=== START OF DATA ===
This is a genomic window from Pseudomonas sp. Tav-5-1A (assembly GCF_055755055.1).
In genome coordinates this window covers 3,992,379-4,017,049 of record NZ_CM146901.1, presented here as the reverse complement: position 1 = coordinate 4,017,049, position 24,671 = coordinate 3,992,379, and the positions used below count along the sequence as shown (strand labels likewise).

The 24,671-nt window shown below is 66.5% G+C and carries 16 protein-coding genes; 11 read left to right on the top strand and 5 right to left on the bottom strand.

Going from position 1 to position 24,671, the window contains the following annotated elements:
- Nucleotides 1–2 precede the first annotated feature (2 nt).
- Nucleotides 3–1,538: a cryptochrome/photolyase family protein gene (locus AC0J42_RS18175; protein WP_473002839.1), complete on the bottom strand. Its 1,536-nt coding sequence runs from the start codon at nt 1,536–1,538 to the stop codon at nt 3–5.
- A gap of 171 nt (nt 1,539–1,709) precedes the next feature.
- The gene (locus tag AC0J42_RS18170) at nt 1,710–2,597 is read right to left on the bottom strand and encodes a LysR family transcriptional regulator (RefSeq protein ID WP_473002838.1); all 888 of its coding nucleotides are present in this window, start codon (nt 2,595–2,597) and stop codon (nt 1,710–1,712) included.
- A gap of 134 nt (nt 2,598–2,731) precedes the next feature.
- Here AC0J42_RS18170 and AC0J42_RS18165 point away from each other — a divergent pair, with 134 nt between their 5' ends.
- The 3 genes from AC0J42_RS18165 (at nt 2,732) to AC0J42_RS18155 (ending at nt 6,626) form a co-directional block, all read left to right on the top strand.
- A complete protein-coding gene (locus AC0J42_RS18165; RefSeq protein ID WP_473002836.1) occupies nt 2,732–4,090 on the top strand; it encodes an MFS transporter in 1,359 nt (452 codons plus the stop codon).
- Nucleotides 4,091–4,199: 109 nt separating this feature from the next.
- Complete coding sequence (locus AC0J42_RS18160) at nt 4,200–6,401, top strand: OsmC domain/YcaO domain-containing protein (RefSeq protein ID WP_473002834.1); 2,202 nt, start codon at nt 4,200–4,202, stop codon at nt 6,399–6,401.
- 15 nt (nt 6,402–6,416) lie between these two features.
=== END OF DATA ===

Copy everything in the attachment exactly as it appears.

This is a genomic window from Pseudomonas sp. Tav-5-1A (assembly GCF_055755055.1).
In genome coordinates this window covers 3,992,379-4,017,049 of record NZ_CM146901.1, presented here as the reverse complement: position 1 = coordinate 4,017,049, position 24,671 = coordinate 3,992,379, and the positions used below count along the sequence as shown (strand labels likewise).

The 24,671-nt window shown below is 66.5% G+C and carries 16 protein-coding genes; 11 read left to right on the top strand and 5 right to left on the bottom strand.

Going from position 1 to position 24,671, the window contains the following annotated elements:
- Nucleotides 1–2 precede the first annotated feature (2 nt).
- Nucleotides 3–1,538: a cryptochrome/photolyase family protein gene (locus AC0J42_RS18175; protein WP_473002839.1), complete on the bottom strand. Its 1,536-nt coding sequence runs from the start codon at nt 1,536–1,538 to the stop codon at nt 3–5.
- A gap of 171 nt (nt 1,539–1,709) precedes the next feature.
- The gene (locus tag AC0J42_RS18170) at nt 1,710–2,597 is read right to left on the bottom strand and encodes a LysR family transcriptional regulator (RefSeq protein ID WP_473002838.1); all 888 of its coding nucleotides are present in this window, start codon (nt 2,595–2,597) and stop codon (nt 1,710–1,712) included.
- A gap of 134 nt (nt 2,598–2,731) precedes the next feature.
- Here AC0J42_RS18170 and AC0J42_RS18165 point away from each other — a divergent pair, with 134 nt between their 5' ends.
- The 3 genes from AC0J42_RS18165 (at nt 2,732) to AC0J42_RS18155 (ending at nt 6,626) form a co-directional block, all read left to right on the top strand.
- A complete protein-coding gene (locus AC0J42_RS18165; RefSeq protein ID WP_473002836.1) occupies nt 2,732–4,090 on the top strand; it encodes an MFS transporter in 1,359 nt (452 codons plus the stop codon).
- Nucleotides 4,091–4,199: 109 nt separating this feature from the next.
- Complete coding sequence (locus AC0J42_RS18160) at nt 4,200–6,401, top strand: OsmC domain/YcaO domain-containing protein (RefSeq protein ID WP_473002834.1); 2,202 nt, start codon at nt 4,200–4,202, stop codon at nt 6,399–6,401.
- 15 nt (nt 6,402–6,416) lie between these two features.